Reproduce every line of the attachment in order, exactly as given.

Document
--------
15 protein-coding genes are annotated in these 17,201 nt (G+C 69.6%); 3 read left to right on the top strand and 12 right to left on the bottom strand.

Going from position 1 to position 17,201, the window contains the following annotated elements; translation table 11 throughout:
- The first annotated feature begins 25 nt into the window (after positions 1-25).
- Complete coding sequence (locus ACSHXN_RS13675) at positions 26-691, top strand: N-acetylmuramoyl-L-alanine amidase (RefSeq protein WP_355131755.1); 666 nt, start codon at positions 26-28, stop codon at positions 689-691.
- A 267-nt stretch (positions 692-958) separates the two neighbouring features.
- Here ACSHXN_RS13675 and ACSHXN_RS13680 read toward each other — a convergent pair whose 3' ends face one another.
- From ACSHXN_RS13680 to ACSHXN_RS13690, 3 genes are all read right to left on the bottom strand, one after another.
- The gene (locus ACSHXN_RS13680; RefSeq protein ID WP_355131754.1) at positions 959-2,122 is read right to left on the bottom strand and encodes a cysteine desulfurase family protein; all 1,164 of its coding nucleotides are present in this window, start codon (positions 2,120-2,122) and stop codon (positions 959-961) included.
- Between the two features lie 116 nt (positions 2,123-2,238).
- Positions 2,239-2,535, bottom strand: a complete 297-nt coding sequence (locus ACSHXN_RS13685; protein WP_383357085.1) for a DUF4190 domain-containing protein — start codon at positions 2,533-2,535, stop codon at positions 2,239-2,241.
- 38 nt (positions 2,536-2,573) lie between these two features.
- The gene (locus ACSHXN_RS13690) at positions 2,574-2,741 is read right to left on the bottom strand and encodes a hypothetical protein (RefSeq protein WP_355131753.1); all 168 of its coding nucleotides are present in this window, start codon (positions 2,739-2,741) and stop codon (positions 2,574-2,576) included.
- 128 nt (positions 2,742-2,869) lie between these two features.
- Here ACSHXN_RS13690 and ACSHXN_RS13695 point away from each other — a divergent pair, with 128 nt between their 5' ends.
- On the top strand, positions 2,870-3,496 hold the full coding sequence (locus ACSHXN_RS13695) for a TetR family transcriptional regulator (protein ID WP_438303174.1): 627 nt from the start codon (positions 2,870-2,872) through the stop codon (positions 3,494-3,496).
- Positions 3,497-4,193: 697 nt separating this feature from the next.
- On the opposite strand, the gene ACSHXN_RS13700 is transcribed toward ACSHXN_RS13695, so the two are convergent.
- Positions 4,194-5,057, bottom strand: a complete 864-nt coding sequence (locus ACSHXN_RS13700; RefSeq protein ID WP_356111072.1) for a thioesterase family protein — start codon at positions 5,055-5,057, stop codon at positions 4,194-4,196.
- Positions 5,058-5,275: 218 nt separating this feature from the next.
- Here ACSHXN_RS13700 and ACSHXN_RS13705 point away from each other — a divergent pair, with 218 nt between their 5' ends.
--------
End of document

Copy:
15 protein-coding genes are annotated in these 17,201 nt (G+C 69.6%); 3 read left to right on the top strand and 12 right to left on the bottom strand.

Going from position 1 to position 17,201, the window contains the following annotated elements; translation table 11 throughout:
- The first annotated feature begins 25 nt into the window (after positions 1-25).
- Complete coding sequence (locus ACSHXN_RS13675) at positions 26-691, top strand: N-acetylmuramoyl-L-alanine amidase (RefSeq protein WP_355131755.1); 666 nt, start codon at positions 26-28, stop codon at positions 689-691.
- A 267-nt stretch (positions 692-958) separates the two neighbouring features.
- Here ACSHXN_RS13675 and ACSHXN_RS13680 read toward each other — a convergent pair whose 3' ends face one another.
- From ACSHXN_RS13680 to ACSHXN_RS13690, 3 genes are all read right to left on the bottom strand, one after another.
- The gene (locus ACSHXN_RS13680; RefSeq protein ID WP_355131754.1) at positions 959-2,122 is read right to left on the bottom strand and encodes a cysteine desulfurase family protein; all 1,164 of its coding nucleotides are present in this window, start codon (positions 2,120-2,122) and stop codon (positions 959-961) included.
- Between the two features lie 116 nt (positions 2,123-2,238).
- Positions 2,239-2,535, bottom strand: a complete 297-nt coding sequence (locus ACSHXN_RS13685; protein WP_383357085.1) for a DUF4190 domain-containing protein — start codon at positions 2,533-2,535, stop codon at positions 2,239-2,241.
- 38 nt (positions 2,536-2,573) lie between these two features.
- The gene (locus ACSHXN_RS13690) at positions 2,574-2,741 is read right to left on the bottom strand and encodes a hypothetical protein (RefSeq protein WP_355131753.1); all 168 of its coding nucleotides are present in this window, start codon (positions 2,739-2,741) and stop codon (positions 2,574-2,576) included.
- 128 nt (positions 2,742-2,869) lie between these two features.
- Here ACSHXN_RS13690 and ACSHXN_RS13695 point away from each other — a divergent pair, with 128 nt between their 5' ends.
- On the top strand, positions 2,870-3,496 hold the full coding sequence (locus ACSHXN_RS13695) for a TetR family transcriptional regulator (protein ID WP_438303174.1): 627 nt from the start codon (positions 2,870-2,872) through the stop codon (positions 3,494-3,496).
- Positions 3,497-4,193: 697 nt separating this feature from the next.
- On the opposite strand, the gene ACSHXN_RS13700 is transcribed toward ACSHXN_RS13695, so the two are convergent.
- Positions 4,194-5,057, bottom strand: a complete 864-nt coding sequence (locus ACSHXN_RS13700; RefSeq protein ID WP_356111072.1) for a thioesterase family protein — start codon at positions 5,055-5,057, stop codon at positions 4,194-4,196.
- Positions 5,058-5,275: 218 nt separating this feature from the next.
- Here ACSHXN_RS13700 and ACSHXN_RS13705 point away from each other — a divergent pair, with 218 nt between their 5' ends.